Whether the local economy is recovering from the recession is up for debate, given the national debt, high unemployment and rising gas prices.
El Paso County officials aren’t taking any chances. The board of county commissioners said Tuesday they’re preparing for the worst and hoping for the best.
There’s no doubt a financially difficult 2012 lies ahead, but dire five-year budget projections forecast last fall now don’t look as bad, budget officer Nicola Sapp said at Tuesday’s regular meeting.
Through 2015, the county should be able to cover revenue losses from declines in property tax collections and interest on investments with cash reserves. The county finished 2010 with a cash balance of nearly $19 million, she said.
“We’re trying to protect our core services and not have future budget reductions,” Sapp said. “We’re not just flying by the seat of our pants, here, which we haven’t done for a long time.”
A few years ago, the recession hit hard. The county government’s cash reserves hovered near rock bottom, 200 jobs were eliminated through layoffs and attrition, and programs got axed.
To avoid a replay, Sapp said the county has taken deliberate measures to cut expenses, restrict purchases, streamline operations, budget conservatively and build a stockpile of operating reserves.
“We’ve been adjusting and preparing for what we know is coming,” she said.
What’s coming: Residential and commercial property tax revenues for the county are predicted to drop from $28.6 million this year to $24.9 million in 2012 and not recover until after 2015.
Why? County Assessor Mark Lowderman thinks the local commercial real estate market has not bottomed out, meaning depressed property values will continue for several years. Property taxes are the second-largest revenue source for the county, next to sales and use taxes.
Last fall, as the county was creating its 2011 budget, Sapp anticipated an unrestricted operating budget deficit of $16.5 million by 2015. That’s now been adjusted to $4.5 million for 2015, due to the cost-savings and hope that sales and use tax collections and other revenue will increase.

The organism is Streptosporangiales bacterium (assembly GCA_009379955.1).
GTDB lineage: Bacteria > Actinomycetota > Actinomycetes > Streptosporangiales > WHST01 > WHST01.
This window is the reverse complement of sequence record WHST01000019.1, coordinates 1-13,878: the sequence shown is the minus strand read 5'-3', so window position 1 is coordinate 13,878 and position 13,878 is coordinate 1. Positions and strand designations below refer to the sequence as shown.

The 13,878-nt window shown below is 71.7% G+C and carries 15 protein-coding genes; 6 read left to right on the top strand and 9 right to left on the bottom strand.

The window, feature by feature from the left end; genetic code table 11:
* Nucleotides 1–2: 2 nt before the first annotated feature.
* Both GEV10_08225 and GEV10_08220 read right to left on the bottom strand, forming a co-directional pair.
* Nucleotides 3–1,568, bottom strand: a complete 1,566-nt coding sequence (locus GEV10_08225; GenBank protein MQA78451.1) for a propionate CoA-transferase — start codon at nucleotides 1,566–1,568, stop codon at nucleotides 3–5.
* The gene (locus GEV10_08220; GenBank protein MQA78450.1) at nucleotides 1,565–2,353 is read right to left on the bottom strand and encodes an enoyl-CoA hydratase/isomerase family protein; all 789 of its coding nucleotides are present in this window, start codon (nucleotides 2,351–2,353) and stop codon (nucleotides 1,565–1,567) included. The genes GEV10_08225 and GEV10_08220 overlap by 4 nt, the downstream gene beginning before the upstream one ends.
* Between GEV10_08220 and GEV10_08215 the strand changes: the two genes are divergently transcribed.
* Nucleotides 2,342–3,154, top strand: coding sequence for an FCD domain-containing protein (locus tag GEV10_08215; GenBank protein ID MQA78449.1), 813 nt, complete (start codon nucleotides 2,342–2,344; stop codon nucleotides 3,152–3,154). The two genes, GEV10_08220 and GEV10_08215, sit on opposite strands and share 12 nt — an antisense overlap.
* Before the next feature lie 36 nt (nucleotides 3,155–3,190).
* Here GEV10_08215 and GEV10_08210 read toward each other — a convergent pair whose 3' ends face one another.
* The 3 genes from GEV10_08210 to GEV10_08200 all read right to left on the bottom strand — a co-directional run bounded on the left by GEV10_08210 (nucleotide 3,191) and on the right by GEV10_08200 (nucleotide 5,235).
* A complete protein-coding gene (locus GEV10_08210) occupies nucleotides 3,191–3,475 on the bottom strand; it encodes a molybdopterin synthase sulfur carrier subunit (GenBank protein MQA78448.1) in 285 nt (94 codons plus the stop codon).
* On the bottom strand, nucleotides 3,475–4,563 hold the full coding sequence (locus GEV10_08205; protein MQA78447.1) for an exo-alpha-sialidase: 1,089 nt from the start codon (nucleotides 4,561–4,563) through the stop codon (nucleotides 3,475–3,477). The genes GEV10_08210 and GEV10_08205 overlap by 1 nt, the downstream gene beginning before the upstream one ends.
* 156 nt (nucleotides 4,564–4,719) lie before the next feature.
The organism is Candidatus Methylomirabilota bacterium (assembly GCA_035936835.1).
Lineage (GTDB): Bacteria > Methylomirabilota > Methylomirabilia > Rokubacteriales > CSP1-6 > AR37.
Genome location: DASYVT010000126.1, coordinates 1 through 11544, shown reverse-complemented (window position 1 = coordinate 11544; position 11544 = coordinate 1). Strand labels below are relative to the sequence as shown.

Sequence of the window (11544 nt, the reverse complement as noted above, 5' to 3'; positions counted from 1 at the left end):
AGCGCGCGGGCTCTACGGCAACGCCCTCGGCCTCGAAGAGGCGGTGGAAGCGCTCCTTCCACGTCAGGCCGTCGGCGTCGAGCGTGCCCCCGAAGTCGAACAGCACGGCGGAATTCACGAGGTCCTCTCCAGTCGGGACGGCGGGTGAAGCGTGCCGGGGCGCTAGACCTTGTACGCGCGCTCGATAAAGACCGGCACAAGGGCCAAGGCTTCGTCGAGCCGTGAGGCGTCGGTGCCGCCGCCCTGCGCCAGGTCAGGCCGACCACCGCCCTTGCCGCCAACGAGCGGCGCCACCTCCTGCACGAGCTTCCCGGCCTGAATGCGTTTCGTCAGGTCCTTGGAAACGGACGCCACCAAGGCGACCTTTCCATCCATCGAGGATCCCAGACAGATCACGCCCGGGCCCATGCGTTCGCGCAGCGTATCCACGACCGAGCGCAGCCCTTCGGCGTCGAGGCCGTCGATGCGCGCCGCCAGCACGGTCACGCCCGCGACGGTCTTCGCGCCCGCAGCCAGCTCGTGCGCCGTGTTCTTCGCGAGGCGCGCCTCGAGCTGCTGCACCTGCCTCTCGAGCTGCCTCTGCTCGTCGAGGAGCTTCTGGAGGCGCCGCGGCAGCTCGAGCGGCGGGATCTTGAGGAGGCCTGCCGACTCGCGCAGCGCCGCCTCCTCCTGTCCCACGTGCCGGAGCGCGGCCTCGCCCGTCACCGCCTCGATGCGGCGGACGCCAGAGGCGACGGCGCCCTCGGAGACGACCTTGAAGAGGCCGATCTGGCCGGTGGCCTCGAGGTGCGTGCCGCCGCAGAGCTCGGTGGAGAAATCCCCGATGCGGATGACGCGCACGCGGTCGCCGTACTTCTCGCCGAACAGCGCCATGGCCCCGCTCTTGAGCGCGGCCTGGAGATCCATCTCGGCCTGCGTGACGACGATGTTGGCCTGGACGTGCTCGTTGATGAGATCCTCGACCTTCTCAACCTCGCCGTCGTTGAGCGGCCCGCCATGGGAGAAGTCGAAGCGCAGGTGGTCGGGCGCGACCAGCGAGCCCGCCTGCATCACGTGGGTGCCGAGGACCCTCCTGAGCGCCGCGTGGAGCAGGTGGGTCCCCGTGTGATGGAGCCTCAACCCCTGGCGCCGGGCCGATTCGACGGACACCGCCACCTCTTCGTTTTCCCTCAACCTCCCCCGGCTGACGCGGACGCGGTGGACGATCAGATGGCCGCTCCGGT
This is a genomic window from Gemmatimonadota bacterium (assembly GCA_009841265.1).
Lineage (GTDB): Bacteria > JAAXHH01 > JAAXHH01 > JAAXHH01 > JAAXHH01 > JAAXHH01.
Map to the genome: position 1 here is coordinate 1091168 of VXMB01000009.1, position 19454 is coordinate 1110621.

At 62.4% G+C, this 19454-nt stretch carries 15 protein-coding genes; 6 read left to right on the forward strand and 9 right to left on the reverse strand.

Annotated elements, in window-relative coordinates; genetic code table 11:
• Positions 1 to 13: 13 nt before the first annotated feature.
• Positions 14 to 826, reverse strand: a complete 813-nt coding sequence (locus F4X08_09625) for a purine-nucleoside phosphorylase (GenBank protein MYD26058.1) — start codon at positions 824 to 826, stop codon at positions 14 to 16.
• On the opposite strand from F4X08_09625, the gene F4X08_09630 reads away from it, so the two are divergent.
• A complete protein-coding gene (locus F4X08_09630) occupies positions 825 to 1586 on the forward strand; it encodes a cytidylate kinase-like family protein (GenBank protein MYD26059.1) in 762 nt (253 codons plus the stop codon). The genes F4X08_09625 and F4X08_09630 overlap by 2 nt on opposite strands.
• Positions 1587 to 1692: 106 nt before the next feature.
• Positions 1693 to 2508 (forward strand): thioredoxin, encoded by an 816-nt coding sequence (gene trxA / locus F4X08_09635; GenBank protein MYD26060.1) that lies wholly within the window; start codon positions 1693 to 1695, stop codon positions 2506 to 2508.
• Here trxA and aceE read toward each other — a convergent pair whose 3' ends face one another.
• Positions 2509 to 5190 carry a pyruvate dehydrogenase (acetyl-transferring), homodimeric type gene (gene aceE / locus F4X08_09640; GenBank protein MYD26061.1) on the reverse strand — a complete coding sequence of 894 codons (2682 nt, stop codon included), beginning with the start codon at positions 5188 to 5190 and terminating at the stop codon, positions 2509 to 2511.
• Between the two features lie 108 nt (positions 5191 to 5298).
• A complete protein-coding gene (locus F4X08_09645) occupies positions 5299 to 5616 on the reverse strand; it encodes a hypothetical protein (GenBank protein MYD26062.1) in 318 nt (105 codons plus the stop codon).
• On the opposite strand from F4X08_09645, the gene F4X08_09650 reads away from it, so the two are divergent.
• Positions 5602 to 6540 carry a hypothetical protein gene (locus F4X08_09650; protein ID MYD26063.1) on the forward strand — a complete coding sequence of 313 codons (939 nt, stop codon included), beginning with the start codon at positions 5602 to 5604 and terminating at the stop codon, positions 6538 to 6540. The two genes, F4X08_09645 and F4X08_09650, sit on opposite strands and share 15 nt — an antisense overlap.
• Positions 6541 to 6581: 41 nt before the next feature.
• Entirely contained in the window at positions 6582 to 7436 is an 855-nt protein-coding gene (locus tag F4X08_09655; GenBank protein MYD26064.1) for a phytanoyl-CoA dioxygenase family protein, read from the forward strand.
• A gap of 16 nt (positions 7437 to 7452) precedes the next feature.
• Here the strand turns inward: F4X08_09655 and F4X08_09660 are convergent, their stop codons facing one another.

Still, next year’s budget deficit is projected at $8.6 million, compared with this year’s deficit projection of $3.4 million. If the worst-case budget shortfall scenario plays out over the next five years, the county would nearly deplete its cash reserves in 2015.
Sapp doesn’t think that will happen, though, because the projections are conservative estimates, based on 1.52 percent growth in sales and use taxes. Since being caught off guard by the economic downturn a few years ago, Sapp said the county now errs on the side of caution.
That’s what happened last year, she said Tuesday, in summarizing final budget figures for 2010.
The county brought in $6.2 million more revenue last year than projected, Sapp said, largely because sales and use taxes were $4.3 million more than projected when the budget was created last fall.
“This is not poor budgeting, but our savings strategy,” Sapp said.
County sales and use tax collections were up 5 percent in 2010 over 2009, she said, adding that’s in line with the city of Colorado Springs, which saw a 5.9 percent increase in sales and use taxes collections last year over the previous year. Still, the numbers haven’t recovered to pre-recession levels of 2007.
“What we don’t know is whether this indicates a recovery or whether it’s just normal growth,” she said.
Sapp will present an updated five-year forecast in July, based on revenue from the first half of this year.